PhD defence

PhD Defence Tuesday 10th June: Wave Interaction with Porous Coastal Structures

Thursday 22 May 14

Contact

Erik Damgaard Christensen
Head of Section, Professor
DTU Mechanical Engineering
+4545 25 13 98

The defence takes place in Building 101, room S09, DTU, 10th June at 14:00.

Abstract
Porous breakwater structures are widely used as protection against waves for ports and harbours as well as for general coastal protection. The structures differers depending on the exact purpose e.g. harbour protection, detached breakwaters, groins, submerged breakwaters etc. Typical types of structures are rubble mound breakwaters and berm breakwaters where common structural elements are core material, filter layers and armour layers.

The armour stones serves as the main protection of the filter and core material against wave action. Therefore the armour stones must maintain stable when exposed to waves. The general design methods are based on a long tradition of experimental investigations in scale models. This has resulted in empirical design formulas which in combination with physical model tests during the design phase constitutes the typical approach to breakwater design. Numerical models are also applied as part of investigating and designing breakwaters.

The models can provide more detailed information on some topics, such as pressure attenuation through the porous core material, while it is more difficult to simulate the direct destabilisation and movements of individual stones. The present study seeks to extend the methods currently applied to gain more insight into the physical processes involved with armour layer destabilisation. Both experimental and numerical methods are treated.

In Chapter 2 the flow and turbulence around armour layer stones as well as the shear stresses are investigated based on physical experiments. A detailed methodology was applied which takes a different approach than normally seen for breakwater experiments.
The physical processes related to generation of turbulence were separated by means of a series of experiments with increasing complexity. Hereby the contribution to generation of turbulence, and destabilizing shear stresses, from the wave breaking, the armour layer, and the porous core was singled out. In Chapter 3 a similar detailed approach was taken towards experimental investigation of the pressure induced forces in the filter layers below the main armour stones. Here it was shown how pressure gradient in the filter layer can contribute to the destabilization of the structure. In Chapter 4 the numerical approach towards breakwater investigations was treated in terms of resistance type porosity models solved with the Navier-Stokes equations.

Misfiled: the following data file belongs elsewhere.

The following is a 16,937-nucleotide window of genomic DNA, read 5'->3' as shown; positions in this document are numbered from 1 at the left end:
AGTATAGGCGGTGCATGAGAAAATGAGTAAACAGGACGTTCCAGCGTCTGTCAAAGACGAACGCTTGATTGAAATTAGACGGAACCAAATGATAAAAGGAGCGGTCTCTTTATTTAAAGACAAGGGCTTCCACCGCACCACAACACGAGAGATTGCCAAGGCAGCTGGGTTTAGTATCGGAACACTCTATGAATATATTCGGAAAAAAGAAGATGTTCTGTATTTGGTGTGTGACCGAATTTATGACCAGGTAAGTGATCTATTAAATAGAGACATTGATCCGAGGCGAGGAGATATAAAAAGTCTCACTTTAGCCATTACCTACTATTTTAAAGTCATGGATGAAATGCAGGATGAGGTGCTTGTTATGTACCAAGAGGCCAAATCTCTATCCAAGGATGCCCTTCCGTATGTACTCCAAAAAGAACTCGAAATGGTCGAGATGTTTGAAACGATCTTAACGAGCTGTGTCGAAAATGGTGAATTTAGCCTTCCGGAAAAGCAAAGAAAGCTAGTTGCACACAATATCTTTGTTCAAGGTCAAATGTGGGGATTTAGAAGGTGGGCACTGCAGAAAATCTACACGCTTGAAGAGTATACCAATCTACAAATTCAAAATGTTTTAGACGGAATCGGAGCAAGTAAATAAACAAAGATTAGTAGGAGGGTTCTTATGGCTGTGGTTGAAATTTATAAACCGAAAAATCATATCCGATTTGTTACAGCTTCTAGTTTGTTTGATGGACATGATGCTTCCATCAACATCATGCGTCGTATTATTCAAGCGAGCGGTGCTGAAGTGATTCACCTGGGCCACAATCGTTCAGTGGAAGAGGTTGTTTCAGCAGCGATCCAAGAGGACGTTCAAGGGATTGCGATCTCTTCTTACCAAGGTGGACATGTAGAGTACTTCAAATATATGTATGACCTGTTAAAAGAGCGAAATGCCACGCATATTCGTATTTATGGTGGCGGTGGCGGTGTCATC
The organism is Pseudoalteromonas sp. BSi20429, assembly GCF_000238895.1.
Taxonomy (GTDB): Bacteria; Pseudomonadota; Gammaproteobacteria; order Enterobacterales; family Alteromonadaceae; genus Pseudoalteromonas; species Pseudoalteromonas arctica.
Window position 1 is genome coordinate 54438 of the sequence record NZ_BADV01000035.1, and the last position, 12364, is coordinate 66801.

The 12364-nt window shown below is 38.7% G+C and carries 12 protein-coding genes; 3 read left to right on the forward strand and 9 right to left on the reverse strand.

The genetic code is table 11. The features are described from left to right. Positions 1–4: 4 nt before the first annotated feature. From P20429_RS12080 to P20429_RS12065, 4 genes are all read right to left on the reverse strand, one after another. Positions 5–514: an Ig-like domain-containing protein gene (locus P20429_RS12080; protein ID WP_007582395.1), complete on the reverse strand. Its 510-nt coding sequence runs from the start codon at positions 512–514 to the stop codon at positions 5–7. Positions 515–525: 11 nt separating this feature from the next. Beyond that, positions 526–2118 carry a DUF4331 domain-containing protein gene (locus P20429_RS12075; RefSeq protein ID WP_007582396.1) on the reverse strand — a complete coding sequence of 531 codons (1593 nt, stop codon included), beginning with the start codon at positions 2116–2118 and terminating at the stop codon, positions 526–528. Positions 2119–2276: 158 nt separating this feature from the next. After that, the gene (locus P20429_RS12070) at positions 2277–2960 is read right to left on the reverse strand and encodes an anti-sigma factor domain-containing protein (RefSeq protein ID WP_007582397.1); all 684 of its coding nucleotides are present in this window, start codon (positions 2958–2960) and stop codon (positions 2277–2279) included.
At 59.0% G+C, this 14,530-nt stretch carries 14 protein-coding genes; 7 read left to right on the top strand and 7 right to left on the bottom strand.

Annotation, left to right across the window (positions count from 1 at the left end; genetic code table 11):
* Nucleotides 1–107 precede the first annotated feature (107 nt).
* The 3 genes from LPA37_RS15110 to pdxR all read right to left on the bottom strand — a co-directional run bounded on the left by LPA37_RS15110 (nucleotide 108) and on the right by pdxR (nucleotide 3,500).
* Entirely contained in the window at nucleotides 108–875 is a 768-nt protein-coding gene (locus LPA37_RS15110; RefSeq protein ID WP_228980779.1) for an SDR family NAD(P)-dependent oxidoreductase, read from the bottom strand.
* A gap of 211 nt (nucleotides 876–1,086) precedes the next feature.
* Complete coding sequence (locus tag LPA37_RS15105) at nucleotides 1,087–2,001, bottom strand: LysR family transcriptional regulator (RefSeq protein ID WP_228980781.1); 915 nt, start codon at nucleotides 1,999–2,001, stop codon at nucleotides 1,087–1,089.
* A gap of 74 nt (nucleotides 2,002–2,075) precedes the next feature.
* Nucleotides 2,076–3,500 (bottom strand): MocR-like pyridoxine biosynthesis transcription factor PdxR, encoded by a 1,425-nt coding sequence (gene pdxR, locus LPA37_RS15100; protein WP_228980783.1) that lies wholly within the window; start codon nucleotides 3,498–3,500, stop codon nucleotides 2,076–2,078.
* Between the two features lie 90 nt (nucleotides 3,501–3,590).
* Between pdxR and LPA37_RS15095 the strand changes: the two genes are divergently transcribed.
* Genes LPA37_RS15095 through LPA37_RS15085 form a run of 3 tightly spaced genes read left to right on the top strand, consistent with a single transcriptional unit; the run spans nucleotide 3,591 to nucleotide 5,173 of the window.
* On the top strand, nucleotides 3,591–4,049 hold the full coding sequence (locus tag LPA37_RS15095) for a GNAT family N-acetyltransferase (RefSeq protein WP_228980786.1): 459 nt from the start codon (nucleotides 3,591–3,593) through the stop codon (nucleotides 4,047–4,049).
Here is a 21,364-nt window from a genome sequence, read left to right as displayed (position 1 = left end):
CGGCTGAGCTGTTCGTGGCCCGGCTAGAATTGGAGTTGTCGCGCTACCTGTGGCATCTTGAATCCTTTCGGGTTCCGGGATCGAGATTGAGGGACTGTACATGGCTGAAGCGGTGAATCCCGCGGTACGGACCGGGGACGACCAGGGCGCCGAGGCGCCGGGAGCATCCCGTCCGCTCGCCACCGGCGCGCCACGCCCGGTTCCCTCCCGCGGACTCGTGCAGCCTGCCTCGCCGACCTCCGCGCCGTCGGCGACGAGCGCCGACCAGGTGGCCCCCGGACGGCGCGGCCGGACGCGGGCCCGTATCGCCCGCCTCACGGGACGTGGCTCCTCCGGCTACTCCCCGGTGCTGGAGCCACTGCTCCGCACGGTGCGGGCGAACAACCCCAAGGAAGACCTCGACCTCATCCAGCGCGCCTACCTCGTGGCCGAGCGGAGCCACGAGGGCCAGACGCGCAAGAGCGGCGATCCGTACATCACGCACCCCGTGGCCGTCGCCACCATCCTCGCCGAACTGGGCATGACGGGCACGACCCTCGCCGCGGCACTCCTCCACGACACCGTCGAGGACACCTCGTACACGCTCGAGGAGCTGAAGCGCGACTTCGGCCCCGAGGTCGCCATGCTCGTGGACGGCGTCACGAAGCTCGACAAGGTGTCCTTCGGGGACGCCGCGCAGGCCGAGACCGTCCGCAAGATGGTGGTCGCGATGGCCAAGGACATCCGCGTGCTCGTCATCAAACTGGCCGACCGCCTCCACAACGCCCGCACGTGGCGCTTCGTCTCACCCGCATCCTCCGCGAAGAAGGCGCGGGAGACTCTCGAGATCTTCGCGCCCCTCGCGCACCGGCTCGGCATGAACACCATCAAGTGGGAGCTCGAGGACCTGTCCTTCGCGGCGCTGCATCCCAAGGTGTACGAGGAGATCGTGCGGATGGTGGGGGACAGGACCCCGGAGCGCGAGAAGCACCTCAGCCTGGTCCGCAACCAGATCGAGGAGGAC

The method was based on adding the effect of the porous media via the Darcy-Forchheimer equation to the momentum equation. This is a well know method that has been applied for several decades. A detailed derivation was presented of the volume averaged Reynolds averaged Navier-Stokes (VARANS) equations that forms the basis for the model. With this derivation it was possible to show the origin of the resistance terms which are eventually modelled with the Darcy-Forchheimer equation.

The model was calibrated by including several calibration cases that has not previously been applied. Hereby several flow regimes were included giving a better understanding and applicability of the calibrated coefficients. In Chapter 5 the porosity model was extended to be coupled with an immersed boundary method (IBM). This method provides a simple mean of including complex geometries in the numerical model without the need for complicated mesh generation. Hereby parts of the structure, such as the armour layer, can with relative ease be resolved directly. This can provide results such as flow and turbulence around the armour stones and the direct forces on the stones for evaluation of stability. An example was shown with the simulation of a rock toe structure on a rubble mound breakwater.

The stones in the toe structure were resolved directly in the model while the rest of the breakwater was included with the porosity model. In Chapter 6 both experimental and numerical topics are included. The physical experiments includes the first results from the experiments on flow and turbulence around armour stones. These results are presented in greater details in Chapter 2. The numerical simulations includes the flow around the idealised armour layer in terms of spheres which are compared to the measurements from the experiments.

Principal supervisor: Professor Erik Damgaard Christensen
Co supervisor: Professor B. Mutlu Sumer